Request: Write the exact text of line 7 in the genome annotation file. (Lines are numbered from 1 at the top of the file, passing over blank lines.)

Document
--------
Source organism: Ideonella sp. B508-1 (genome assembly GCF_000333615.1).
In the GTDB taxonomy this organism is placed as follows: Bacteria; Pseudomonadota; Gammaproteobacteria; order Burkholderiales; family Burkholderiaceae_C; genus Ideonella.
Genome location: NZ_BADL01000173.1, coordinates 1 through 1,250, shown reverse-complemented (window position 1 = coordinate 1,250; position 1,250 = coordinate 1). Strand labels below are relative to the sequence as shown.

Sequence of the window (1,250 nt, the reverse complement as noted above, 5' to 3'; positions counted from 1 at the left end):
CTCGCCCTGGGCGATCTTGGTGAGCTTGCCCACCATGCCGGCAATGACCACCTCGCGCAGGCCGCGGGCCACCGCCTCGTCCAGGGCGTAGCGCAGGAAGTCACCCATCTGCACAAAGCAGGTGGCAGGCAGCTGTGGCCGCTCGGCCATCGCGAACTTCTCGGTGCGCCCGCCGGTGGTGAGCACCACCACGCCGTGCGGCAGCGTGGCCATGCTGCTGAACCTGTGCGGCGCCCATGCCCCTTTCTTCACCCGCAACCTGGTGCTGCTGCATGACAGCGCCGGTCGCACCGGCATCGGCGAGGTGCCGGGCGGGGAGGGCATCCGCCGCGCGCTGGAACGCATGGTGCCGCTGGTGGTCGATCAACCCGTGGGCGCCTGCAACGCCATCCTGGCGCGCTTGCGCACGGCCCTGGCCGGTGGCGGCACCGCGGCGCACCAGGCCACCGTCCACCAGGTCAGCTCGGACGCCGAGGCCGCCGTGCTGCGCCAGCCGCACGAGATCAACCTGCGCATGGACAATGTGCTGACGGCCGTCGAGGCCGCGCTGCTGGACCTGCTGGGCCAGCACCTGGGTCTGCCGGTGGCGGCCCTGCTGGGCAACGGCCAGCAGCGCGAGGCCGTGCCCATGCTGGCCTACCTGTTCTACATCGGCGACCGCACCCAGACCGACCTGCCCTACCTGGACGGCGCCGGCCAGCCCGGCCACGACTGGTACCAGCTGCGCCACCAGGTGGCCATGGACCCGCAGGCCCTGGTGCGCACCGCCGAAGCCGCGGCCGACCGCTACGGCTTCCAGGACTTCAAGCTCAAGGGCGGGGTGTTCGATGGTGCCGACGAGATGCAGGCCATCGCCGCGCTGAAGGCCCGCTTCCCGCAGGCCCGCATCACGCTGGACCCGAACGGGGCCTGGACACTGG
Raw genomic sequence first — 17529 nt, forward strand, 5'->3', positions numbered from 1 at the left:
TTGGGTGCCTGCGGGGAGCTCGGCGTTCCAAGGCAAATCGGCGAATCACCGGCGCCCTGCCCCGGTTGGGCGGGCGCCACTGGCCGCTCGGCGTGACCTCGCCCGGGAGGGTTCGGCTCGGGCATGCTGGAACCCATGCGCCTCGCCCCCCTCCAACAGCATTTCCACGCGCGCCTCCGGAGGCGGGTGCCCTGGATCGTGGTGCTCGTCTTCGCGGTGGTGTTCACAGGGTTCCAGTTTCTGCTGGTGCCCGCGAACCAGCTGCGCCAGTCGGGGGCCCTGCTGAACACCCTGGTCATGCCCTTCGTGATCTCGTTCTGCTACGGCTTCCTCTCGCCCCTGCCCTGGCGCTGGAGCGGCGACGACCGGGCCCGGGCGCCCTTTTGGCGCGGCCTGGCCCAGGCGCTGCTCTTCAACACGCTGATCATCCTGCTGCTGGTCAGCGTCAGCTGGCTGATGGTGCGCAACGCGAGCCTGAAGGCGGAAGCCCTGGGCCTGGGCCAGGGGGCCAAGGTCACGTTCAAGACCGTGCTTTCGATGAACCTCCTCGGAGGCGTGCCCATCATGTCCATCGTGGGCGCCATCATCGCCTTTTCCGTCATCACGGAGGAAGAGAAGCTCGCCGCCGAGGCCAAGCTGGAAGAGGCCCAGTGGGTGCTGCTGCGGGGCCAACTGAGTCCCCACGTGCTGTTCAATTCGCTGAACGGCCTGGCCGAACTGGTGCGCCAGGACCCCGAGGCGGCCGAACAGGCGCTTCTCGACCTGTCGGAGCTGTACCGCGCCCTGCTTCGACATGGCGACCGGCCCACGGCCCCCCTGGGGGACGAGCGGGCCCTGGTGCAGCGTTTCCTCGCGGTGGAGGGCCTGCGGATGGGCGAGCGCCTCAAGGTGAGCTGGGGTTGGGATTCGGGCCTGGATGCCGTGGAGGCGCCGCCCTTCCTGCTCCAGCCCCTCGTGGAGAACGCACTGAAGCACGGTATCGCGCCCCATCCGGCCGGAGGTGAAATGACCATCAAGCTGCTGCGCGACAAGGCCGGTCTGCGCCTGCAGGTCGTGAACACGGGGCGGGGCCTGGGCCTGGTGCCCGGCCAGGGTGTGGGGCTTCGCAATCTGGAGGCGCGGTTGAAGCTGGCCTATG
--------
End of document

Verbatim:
TTGGGTGCCTGCGGGGAGCTCGGCGTTCCAAGGCAAATCGGCGAATCACCGGCGCCCTGCCCCGGTTGGGCGGGCGCCACTGGCCGCTCGGCGTGACCTCGCCCGGGAGGGTTCGGCTCGGGCATGCTGGAACCCATGCGCCTCGCCCCCCTCCAACAGCATTTCCACGCGCGCCTCCGGAGGCGGGTGCCCTGGATCGTGGTGCTCGTCTTCGCGGTGGTGTTCACAGGGTTCCAGTTTCTGCTGGTGCCCGCGAACCAGCTGCGCCAGTCGGGGGCCCTGCTGAACACCCTGGTCATGCCCTTCGTGATCTCGTTCTGCTACGGCTTCCTCTCGCCCCTGCCCTGGCGCTGGAGCGGCGACGACCGGGCCCGGGCGCCCTTTTGGCGCGGCCTGGCCCAGGCGCTGCTCTTCAACACGCTGATCATCCTGCTGCTGGTCAGCGTCAGCTGGCTGATGGTGCGCAACGCGAGCCTGAAGGCGGAAGCCCTGGGCCTGGGCCAGGGGGCCAAGGTCACGTTCAAGACCGTGCTTTCGATGAACCTCCTCGGAGGCGTGCCCATCATGTCCATCGTGGGCGCCATCATCGCCTTTTCCGTCATCACGGAGGAAGAGAAGCTCGCCGCCGAGGCCAAGCTGGAAGAGGCCCAGTGGGTGCTGCTGCGGGGCCAACTGAGTCCCCACGTGCTGTTCAATTCGCTGAACGGCCTGGCCGAACTGGTGCGCCAGGACCCCGAGGCGGCCGAACAGGCGCTTCTCGACCTGTCGGAGCTGTACCGCGCCCTGCTTCGACATGGCGACCGGCCCACGGCCCCCCTGGGGGACGAGCGGGCCCTGGTGCAGCGTTTCCTCGCGGTGGAGGGCCTGCGGATGGGCGAGCGCCTCAAGGTGAGCTGGGGTTGGGATTCGGGCCTGGATGCCGTGGAGGCGCCGCCCTTCCTGCTCCAGCCCCTCGTGGAGAACGCACTGAAGCACGGTATCGCGCCCCATCCGGCCGGAGGTGAAATGACCATCAAGCTGCTGCGCGACAAGGCCGGTCTGCGCCTGCAGGTCGTGAACACGGGGCGGGGCCTGGGCCTGGTGCCCGGCCAGGGTGTGGGGCTTCGCAATCTGGAGGCGCGGTTGAAGCTGGCCTATG